"A pure and lasting relationship, has fights, has trust, has faith, has tears, has hurt, has laughter and has weird stupid and unnecessary arguments." Kemmy Nola

"You are so stubborn!"
"Whenever there is a problem you always blame me!"
"I've never been able to pursue my career it's always your career first!"
"I just can't stand to look at you!"

Have you ever said any of these things to your partner or has your partner ever said any of these things to you? If your answer is yes, then, you are not alone. These are also known as The Four Horsemen:

  1. Criticize (Attack)
  2. Defensive
  3. Contempt
  4. Stonewalling

Defensive behavior is ruining your relationship. The four horsemen are the biggest predictor of divorce in a relationship, and they also aren't good for the children. Communication is important in a relationship, but how you communicate is really what is important. Not only can your words be defensive, but your tone and body language can also be defensive. Remember, it's not what you say but how you say it. Here are five strategies to help change your defensive behavior:

  1. Complain without blame. When you start a conflict discussion with your partner by using "you" statements, and blaming your partner for the problems in the relationship, this will put them on the defense. Try rephrasing your words. Use "I" statements. Start the conversation by stating how you feel and then stating what you need. For example, I feel annoyed when you don't help out around the house. I need you to help with the dishes at night. This helps set a more positive tone for the conversation.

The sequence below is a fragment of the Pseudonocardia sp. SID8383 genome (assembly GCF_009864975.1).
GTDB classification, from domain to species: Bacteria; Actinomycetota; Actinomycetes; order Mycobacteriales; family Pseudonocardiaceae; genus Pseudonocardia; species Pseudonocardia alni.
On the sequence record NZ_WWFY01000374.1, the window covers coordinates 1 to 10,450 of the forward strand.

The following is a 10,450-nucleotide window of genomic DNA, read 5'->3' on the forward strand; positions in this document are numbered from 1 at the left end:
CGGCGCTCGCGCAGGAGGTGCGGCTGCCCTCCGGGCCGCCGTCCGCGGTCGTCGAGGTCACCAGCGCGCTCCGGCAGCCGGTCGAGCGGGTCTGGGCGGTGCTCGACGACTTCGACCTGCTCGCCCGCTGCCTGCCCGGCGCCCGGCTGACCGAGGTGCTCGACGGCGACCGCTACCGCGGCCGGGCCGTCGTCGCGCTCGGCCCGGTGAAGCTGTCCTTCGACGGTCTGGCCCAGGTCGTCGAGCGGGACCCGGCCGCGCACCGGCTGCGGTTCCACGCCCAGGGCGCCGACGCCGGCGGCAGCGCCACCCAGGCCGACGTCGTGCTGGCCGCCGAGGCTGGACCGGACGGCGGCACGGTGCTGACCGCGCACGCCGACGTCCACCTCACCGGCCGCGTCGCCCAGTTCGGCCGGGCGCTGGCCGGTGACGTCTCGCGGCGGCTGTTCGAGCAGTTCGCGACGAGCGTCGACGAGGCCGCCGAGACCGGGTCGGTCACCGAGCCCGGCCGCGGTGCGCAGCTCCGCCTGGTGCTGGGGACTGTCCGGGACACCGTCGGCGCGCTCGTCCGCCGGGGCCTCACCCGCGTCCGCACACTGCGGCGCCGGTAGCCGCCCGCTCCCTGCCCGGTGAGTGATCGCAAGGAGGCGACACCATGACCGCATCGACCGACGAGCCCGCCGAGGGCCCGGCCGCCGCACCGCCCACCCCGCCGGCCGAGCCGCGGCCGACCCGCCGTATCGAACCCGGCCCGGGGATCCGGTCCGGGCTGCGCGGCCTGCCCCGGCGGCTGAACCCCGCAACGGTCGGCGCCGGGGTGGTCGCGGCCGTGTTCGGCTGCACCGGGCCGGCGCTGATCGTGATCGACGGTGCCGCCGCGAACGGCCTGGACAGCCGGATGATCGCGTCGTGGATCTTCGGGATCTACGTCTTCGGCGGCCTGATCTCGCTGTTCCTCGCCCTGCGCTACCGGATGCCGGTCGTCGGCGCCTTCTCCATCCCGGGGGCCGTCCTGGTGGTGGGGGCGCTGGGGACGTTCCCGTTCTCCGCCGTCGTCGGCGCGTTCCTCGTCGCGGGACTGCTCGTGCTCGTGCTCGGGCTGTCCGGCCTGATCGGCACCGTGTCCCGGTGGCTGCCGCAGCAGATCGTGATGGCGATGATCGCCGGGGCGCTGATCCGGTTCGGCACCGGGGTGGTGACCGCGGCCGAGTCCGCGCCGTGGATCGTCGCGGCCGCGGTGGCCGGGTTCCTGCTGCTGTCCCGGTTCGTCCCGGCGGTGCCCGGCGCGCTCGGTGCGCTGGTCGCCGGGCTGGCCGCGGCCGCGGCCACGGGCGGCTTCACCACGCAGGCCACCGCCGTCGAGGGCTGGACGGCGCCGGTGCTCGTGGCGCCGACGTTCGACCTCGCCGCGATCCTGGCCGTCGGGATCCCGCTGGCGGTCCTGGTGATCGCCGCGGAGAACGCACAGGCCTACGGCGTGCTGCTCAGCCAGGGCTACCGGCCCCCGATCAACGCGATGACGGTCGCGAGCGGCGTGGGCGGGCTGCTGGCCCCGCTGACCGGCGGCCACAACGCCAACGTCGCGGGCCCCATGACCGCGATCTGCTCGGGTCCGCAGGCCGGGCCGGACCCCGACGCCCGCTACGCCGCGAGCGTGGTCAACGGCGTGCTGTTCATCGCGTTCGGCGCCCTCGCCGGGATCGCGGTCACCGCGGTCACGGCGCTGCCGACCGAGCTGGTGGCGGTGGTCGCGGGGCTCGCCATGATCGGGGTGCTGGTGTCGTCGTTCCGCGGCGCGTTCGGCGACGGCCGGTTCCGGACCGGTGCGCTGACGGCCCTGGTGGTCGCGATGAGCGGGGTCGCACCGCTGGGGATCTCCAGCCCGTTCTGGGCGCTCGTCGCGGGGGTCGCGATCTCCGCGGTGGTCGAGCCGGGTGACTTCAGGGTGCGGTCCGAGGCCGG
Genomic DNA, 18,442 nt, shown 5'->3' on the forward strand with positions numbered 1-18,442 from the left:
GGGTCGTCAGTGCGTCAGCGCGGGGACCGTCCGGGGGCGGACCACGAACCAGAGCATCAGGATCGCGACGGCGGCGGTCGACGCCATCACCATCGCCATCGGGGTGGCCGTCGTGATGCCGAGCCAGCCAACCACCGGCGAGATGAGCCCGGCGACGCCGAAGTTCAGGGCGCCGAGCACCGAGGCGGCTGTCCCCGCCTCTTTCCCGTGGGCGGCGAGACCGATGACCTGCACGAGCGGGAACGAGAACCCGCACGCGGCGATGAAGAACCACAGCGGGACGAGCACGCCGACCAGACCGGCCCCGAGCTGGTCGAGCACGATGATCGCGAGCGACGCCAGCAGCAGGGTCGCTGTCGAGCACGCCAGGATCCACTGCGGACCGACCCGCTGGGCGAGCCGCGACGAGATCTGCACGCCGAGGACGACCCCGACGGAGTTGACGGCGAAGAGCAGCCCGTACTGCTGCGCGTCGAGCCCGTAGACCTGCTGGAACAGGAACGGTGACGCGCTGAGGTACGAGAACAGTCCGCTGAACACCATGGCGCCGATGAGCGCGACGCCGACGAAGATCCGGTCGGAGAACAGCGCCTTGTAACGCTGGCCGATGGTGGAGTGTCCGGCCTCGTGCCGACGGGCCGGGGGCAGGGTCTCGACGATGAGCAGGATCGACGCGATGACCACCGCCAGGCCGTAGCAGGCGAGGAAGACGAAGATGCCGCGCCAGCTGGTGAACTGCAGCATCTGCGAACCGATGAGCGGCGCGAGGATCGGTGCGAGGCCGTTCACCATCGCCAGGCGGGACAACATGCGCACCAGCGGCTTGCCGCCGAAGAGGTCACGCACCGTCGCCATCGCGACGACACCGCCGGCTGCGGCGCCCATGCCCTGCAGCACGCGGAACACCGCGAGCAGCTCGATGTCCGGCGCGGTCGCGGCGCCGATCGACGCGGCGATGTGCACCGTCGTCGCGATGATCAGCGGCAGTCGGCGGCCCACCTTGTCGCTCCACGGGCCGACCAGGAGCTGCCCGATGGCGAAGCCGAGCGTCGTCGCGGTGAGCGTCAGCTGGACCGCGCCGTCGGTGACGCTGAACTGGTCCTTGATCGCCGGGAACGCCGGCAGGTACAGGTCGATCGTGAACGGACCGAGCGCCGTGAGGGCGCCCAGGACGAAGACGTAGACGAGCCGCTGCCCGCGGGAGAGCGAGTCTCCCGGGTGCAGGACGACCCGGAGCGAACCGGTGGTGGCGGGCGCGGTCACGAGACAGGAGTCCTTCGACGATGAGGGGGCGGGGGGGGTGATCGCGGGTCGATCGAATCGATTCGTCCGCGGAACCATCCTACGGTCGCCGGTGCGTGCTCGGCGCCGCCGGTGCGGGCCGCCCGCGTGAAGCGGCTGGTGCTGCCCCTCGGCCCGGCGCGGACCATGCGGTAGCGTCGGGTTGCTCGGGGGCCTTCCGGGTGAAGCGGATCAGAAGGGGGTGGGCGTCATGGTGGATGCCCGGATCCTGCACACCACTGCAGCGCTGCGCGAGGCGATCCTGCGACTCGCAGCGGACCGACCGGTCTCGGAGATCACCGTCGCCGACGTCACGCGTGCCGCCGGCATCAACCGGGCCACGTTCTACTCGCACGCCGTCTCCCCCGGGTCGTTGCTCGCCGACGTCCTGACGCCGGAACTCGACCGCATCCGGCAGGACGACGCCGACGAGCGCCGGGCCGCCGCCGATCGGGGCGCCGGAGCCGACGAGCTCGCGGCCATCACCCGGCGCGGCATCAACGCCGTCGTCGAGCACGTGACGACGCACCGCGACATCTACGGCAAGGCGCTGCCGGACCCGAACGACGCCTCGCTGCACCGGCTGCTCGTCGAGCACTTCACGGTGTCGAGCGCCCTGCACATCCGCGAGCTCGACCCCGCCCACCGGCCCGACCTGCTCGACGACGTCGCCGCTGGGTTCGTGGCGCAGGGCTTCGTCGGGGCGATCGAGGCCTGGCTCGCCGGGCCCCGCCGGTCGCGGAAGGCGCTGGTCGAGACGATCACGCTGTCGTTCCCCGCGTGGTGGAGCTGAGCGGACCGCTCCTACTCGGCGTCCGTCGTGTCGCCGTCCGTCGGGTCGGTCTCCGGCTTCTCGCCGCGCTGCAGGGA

2. Thanksgiving and appreciations. This is one of those small things that will make a big difference. Let your partner know when you are thankful. Be specific, thank you for listening to me last night, I know you had a lot to do. Let your partner know you appreciate them. This is another time where it helps to be specific. I appreciate your sense of humor and that you try to cheer me up when I am feeling down. This is really something you can never do enough in a relationship.
  3. Take a break. You don't have to solve your problems right away. The Gottman's research has found that 69% of problems in a relationship aren't solvable. What does this mean, build a culture of understanding in your relationship. Agree to take at least a 20 minute break during a conflict discussion. During this time you don't think about your partner or what you are upset about. Agree to come back and talk about your disagreements respectfully.
  4. Stop comparing your relationship to others. This is something we have all done at one time or another. No relationship is perfect. Strive for your relationship to be good enough. It's easy in our culture to expect perfection. In reality no one has it.
  5. Think fondly of your partner while they are away. It's easy to get carried away with your thoughts, and think of all the bad times in your relationship. Think about why you married your partner, out of all the people out there why did you choose your partner? After being in a relationship for a while it's easy to focus on the negative. Think of five things that you love about your partner and stay focused on those thoughts for the day.


Yes, I am asking you to look at how you communicate. Choose your words with one another, and change the dialogue you use towards one another. After a while this will feel like the natural way to communicate with your partner and you will start to enjoy one another's company again.

Lianne Avila is a Licensed Marriage & Family Therapist with a practice in San Mateo, CA. She has been trained to use The Gottman Method for Couples. For more information please go to, www.LessonsforLove.com.

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1510 Fashion Island Blvd.
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San Mateo, CA 94404

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